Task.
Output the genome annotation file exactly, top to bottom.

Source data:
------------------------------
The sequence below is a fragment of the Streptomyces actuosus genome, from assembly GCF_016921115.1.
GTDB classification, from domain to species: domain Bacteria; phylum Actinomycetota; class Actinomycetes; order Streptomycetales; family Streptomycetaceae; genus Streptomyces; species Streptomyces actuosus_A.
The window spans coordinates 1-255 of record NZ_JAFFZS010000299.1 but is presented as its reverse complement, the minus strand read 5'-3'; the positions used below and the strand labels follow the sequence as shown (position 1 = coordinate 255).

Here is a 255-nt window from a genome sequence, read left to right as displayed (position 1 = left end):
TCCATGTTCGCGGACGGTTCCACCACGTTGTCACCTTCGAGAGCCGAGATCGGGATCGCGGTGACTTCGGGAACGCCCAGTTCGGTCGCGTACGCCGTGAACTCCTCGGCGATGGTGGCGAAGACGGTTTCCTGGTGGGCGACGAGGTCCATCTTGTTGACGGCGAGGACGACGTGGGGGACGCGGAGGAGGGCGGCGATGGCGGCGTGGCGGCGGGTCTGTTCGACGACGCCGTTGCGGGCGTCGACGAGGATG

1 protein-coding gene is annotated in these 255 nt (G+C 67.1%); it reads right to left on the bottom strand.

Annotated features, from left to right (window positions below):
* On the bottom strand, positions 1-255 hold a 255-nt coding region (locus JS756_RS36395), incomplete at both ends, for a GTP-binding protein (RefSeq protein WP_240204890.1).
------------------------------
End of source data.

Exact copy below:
The sequence below is a fragment of the Streptomyces actuosus genome, from assembly GCF_016921115.1.
GTDB classification, from domain to species: domain Bacteria; phylum Actinomycetota; class Actinomycetes; order Streptomycetales; family Streptomycetaceae; genus Streptomyces; species Streptomyces actuosus_A.
The window spans coordinates 1-255 of record NZ_JAFFZS010000299.1 but is presented as its reverse complement, the minus strand read 5'-3'; the positions used below and the strand labels follow the sequence as shown (position 1 = coordinate 255).

Here is a 255-nt window from a genome sequence, read left to right as displayed (position 1 = left end):
TCCATGTTCGCGGACGGTTCCACCACGTTGTCACCTTCGAGAGCCGAGATCGGGATCGCGGTGACTTCGGGAACGCCCAGTTCGGTCGCGTACGCCGTGAACTCCTCGGCGATGGTGGCGAAGACGGTTTCCTGGTGGGCGACGAGGTCCATCTTGTTGACGGCGAGGACGACGTGGGGGACGCGGAGGAGGGCGGCGATGGCGGCGTGGCGGCGGGTCTGTTCGACGACGCCGTTGCGGGCGTCGACGAGGATG

1 protein-coding gene is annotated in these 255 nt (G+C 67.1%); it reads right to left on the bottom strand.

Annotated features, from left to right (window positions below):
* On the bottom strand, positions 1-255 hold a 255-nt coding region (locus JS756_RS36395), incomplete at both ends, for a GTP-binding protein (RefSeq protein WP_240204890.1).